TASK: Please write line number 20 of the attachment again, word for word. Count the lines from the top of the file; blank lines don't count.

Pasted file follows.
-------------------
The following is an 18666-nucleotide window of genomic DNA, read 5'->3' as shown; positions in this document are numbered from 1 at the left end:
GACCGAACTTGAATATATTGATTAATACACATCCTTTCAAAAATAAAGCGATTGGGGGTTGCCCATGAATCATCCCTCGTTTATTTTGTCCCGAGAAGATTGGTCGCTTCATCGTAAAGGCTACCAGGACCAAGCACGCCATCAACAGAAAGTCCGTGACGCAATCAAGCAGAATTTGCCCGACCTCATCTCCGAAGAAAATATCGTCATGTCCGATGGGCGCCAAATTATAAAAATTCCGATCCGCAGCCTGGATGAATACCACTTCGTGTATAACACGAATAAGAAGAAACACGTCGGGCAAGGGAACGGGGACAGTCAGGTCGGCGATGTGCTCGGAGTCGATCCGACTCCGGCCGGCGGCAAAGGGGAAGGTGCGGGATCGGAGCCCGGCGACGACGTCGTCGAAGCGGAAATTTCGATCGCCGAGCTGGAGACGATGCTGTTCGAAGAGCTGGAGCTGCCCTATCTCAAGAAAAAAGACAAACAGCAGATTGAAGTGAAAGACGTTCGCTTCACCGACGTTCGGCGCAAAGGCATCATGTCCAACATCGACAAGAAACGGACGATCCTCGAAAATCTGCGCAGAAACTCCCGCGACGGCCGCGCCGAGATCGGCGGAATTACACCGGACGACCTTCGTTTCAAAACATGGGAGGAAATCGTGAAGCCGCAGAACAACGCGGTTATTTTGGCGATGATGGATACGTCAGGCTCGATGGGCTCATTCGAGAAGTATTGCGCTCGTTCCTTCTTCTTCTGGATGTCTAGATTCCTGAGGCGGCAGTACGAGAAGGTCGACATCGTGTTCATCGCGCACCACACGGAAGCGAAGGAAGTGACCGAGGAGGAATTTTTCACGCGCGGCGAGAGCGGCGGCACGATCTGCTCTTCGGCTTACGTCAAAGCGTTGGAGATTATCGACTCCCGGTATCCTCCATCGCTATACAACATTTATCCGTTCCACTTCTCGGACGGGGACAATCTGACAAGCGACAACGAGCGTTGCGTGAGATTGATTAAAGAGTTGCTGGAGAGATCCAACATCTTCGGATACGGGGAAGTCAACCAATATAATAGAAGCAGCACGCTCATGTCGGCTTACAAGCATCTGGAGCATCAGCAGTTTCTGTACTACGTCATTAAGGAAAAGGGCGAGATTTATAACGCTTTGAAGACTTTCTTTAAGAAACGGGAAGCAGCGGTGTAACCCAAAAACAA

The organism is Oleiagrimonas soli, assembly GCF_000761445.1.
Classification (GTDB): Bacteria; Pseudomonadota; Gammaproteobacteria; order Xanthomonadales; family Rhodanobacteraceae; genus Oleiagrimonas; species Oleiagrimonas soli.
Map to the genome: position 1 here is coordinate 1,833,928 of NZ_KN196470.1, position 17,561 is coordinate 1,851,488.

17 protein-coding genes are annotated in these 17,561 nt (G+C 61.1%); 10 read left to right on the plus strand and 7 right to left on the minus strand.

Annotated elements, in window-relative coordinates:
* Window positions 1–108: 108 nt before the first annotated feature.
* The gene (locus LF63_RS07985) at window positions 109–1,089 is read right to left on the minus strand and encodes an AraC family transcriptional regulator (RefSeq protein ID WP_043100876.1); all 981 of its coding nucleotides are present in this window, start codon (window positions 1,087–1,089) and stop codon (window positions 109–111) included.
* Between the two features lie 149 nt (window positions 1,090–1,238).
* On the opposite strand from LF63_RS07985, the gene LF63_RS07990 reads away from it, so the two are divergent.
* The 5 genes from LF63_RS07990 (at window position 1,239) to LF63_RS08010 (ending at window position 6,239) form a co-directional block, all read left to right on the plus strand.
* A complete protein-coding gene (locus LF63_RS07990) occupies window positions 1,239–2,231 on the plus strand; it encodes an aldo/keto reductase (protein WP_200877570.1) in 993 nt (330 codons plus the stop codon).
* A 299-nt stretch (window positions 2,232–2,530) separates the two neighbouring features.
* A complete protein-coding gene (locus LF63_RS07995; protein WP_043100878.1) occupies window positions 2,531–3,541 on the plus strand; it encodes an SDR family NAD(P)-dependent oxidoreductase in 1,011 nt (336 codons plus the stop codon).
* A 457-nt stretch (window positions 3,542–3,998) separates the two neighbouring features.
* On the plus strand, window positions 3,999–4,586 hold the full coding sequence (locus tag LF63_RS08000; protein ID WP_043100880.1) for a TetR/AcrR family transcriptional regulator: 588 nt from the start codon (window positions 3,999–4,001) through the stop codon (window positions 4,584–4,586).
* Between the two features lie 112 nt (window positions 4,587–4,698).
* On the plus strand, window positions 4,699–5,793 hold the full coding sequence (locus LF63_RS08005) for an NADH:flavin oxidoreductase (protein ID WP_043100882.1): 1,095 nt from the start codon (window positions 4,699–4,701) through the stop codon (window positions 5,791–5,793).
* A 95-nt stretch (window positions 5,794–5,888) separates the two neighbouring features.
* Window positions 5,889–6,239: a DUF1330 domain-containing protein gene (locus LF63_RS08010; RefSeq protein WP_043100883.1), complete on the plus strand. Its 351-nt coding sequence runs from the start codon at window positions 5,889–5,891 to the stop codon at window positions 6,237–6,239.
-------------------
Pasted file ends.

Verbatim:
* A 95-nt stretch (window positions 5,794–5,888) separates the two neighbouring features.